Transforming vehicle production: How shared mobility and automation will revolutionize the auto industry by 2030
Heiko Weber, Timo Kronen, Dr. Sebastian Jursch, Carina von Heimendahl
The auto industry stands on the brink of a revolution. By 2030, vehicle production will have split between mass-market, largely no-frills “cars on demand” that will be rented journey-by-journey and more customized vehicles for those who still want to drive, or be driven in, their own vehicle.
A high level of automation will be needed to produce both types of vehicles, and every process will be affected. The pressure on the workforce will be severe.
The industry workforce will be cut by at least 50 percent by 2030, and employees who remain will need very different skills. Automakers must become data managers and mobility service providers as well as vehicle assemblers.
Here are two out of five of our key predictions for 2030:
The size of the workforce on assembly lines and in body and paint shops will be halved because of automation and the new types of vehicles being assembled.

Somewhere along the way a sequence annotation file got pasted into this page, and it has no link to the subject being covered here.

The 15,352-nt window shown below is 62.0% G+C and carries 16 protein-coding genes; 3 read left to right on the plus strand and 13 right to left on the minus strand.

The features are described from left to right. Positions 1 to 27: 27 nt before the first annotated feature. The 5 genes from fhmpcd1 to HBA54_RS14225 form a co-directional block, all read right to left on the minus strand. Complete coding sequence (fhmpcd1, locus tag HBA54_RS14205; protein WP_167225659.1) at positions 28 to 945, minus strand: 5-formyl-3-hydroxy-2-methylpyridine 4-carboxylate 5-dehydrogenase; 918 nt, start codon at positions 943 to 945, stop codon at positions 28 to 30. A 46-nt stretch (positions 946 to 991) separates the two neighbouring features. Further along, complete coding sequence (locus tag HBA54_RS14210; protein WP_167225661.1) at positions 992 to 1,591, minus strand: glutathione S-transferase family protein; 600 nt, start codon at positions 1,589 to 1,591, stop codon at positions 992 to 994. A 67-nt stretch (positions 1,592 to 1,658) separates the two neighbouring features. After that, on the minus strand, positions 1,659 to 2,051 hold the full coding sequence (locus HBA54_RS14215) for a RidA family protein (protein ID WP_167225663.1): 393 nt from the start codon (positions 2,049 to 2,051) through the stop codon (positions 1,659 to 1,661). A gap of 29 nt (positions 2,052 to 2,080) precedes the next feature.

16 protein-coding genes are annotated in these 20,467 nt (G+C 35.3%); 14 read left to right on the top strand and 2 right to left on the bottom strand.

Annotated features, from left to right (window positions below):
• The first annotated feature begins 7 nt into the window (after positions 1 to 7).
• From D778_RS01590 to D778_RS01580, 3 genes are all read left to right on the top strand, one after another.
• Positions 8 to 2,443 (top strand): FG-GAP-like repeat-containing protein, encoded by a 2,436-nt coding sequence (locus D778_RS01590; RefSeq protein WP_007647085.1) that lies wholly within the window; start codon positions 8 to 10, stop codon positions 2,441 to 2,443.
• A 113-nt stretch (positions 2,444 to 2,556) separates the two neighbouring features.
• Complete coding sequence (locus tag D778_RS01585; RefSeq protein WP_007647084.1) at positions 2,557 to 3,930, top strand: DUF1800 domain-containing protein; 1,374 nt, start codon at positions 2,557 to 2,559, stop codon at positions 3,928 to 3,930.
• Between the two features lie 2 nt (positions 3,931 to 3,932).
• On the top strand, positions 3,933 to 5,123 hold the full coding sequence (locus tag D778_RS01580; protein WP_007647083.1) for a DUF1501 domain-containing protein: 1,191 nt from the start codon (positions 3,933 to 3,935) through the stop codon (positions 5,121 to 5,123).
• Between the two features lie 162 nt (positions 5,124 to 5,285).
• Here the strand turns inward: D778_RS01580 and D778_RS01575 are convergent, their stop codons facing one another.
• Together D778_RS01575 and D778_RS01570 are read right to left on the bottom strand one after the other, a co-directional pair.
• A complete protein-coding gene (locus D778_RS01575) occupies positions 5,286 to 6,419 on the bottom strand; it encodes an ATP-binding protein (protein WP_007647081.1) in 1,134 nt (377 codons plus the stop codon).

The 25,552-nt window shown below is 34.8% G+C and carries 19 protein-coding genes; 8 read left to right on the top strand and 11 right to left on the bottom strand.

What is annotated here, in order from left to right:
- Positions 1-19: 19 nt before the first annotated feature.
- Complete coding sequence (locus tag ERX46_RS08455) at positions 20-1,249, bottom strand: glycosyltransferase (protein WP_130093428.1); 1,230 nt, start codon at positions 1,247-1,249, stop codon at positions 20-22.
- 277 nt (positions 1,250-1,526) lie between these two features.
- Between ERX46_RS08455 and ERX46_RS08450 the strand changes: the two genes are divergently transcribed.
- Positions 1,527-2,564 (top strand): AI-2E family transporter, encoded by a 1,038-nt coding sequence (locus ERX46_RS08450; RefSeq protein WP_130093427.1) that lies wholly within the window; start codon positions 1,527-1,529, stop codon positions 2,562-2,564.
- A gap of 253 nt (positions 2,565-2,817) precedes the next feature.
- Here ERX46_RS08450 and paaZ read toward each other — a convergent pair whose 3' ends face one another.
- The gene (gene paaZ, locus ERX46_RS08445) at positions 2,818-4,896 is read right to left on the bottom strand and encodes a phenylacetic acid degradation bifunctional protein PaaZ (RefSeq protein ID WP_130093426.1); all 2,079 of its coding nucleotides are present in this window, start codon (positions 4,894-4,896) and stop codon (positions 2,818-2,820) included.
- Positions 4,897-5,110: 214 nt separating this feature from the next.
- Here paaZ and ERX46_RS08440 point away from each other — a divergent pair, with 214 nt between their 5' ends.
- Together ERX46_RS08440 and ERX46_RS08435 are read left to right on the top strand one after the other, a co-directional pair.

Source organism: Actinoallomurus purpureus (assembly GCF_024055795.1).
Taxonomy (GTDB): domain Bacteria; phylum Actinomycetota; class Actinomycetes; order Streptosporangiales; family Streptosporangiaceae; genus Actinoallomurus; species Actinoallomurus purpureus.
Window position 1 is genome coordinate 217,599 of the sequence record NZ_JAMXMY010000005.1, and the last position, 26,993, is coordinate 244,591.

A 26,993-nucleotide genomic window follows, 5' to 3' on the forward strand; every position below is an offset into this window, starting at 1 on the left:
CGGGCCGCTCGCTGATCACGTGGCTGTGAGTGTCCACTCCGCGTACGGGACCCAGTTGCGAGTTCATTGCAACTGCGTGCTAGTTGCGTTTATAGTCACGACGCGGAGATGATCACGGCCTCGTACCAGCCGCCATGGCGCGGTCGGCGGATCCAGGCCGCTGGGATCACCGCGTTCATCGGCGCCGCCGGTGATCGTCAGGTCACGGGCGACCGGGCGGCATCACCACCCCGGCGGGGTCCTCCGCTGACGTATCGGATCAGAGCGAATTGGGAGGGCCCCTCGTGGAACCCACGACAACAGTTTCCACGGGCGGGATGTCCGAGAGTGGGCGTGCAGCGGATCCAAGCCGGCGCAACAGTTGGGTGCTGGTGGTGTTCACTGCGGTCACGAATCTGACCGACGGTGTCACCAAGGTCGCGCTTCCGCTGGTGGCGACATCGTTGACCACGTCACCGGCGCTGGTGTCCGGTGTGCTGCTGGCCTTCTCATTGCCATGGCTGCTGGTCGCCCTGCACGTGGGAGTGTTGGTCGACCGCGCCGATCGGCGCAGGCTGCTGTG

We expect the time required between R&D and the point of production to shrink from the current three to five years down to two years, to keep pace with technological changes.
Since Ford began mass-producing cars more than a century ago, the car itself has transformed time and again. However, the business model involved in selling one vehicle to one owner has not altered much in that time.
The shift to shared use, accompanied by ever-greater individualization, is about to overturn that model, and OEMs must change. If they don’t, they risk being overtaken by tech companies offering mobility-as-a-service directly to customers, and going to the cheapest supplier for bulk deliveries of standard vehicles.